The PCB is considering sending footage of the recently-concluded Faysal Bank Twenty20 tournament to the ICC as part of continuing efforts to bring back international cricket to Pakistan.
The week-long tournament, held in Lahore's Gaddafi Stadium and won last weekend by the Lahore Lions, attracted huge crowds through its duration. Entry was free for spectators and as a result, evening games - including the final - were played out to capacity crowds.
The Twenty20 has always drawn big crowds and during last season's event, at Karachi's National Stadium, spectators were being turned away from the final because there was no space left. But board officials are particularly happy with this season's event, and that it went off without a hitch.
There was greater security in place, including the presence of over 1100 police and security officials, as well as 14 CCTV cameras and four crowded surveillance cameras among a number of other measures.
"The event proved once again just how much passion and enthusiasm there is for the game in Pakistan," board spokesman Nadeem Sarwar told ESPNcricinfo. "The ground was full for most matches, the quality of cricket was high, the arrangements ensured the tournament was a great success."
Though it is only under consideration at the moment, it is likely any footage - the tournament was broadcast on a local sports channel - would be sent to the ICC's task force on Pakistan as well as relevant authorities within the ICC.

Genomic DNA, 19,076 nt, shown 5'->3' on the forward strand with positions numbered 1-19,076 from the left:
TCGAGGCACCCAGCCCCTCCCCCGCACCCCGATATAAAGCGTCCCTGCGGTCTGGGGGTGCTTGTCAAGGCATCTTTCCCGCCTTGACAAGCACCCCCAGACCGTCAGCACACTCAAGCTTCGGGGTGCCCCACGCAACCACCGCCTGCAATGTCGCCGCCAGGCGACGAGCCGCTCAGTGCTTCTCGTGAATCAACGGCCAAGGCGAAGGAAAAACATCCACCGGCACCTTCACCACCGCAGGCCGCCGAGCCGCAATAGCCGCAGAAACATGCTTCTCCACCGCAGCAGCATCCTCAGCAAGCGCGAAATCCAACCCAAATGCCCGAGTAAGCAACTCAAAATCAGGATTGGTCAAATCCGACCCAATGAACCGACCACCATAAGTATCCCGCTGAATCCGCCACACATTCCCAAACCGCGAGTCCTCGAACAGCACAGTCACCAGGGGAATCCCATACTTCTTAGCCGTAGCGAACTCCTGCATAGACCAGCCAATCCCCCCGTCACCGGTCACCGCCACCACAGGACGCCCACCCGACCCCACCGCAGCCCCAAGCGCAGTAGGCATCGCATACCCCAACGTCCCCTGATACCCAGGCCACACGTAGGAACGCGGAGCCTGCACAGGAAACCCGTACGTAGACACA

Bringing international cricket back to Pakistan is one of the main aspects of the work of the task force. No team has toured here since March 2009, after a terrorist attack on the touring Sri Lankan team in Lahore as they were on their way to Gaddafi Stadium. There has been talk within the task force recently of putting together an international XI to play in Pakistan, though no timeline has been set.
In any case, progress on that front has been hampered by the fallout in relations between the PCB and ICC, and the ECB, whose chairman Giles Clarke, heads the task force. After a recent ICC board meeting, the work of the force has been broadened, to include efforts to improve governance of the game in Pakistan.